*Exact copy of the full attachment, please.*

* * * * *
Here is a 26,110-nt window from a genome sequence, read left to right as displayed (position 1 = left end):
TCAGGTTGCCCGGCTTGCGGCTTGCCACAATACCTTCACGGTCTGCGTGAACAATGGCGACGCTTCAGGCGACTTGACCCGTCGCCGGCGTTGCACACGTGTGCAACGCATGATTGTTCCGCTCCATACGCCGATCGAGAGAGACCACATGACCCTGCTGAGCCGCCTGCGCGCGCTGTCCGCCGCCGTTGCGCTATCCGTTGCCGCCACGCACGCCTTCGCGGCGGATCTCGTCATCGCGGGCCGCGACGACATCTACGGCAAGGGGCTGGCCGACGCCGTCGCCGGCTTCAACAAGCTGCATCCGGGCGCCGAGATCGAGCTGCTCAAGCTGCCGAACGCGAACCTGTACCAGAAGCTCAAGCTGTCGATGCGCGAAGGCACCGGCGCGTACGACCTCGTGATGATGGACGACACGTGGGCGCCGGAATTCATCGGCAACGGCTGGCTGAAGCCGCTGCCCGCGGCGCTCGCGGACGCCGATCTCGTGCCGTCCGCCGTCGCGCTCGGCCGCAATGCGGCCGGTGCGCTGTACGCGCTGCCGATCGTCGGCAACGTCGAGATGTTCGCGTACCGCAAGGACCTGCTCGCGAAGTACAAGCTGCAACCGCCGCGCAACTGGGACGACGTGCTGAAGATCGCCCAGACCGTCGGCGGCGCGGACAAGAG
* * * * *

Here is a 26,110-nt window from a genome sequence, read left to right as displayed (position 1 = left end):
TCAGGTTGCCCGGCTTGCGGCTTGCCACAATACCTTCACGGTCTGCGTGAACAATGGCGACGCTTCAGGCGACTTGACCCGTCGCCGGCGTTGCACACGTGTGCAACGCATGATTGTTCCGCTCCATACGCCGATCGAGAGAGACCACATGACCCTGCTGAGCCGCCTGCGCGCGCTGTCCGCCGCCGTTGCGCTATCCGTTGCCGCCACGCACGCCTTCGCGGCGGATCTCGTCATCGCGGGCCGCGACGACATCTACGGCAAGGGGCTGGCCGACGCCGTCGCCGGCTTCAACAAGCTGCATCCGGGCGCCGAGATCGAGCTGCTCAAGCTGCCGAACGCGAACCTGTACCAGAAGCTCAAGCTGTCGATGCGCGAAGGCACCGGCGCGTACGACCTCGTGATGATGGACGACACGTGGGCGCCGGAATTCATCGGCAACGGCTGGCTGAAGCCGCTGCCCGCGGCGCTCGCGGACGCCGATCTCGTGCCGTCCGCCGTCGCGCTCGGCCGCAATGCGGCCGGTGCGCTGTACGCGCTGCCGATCGTCGGCAACGTCGAGATGTTCGCGTACCGCAAGGACCTGCTCGCGAAGTACAAGCTGCAACCGCCGCGCAACTGGGACGACGTGCTGAAGATCGCCCAGACCGTCGGCGGCGCGGACAAGAG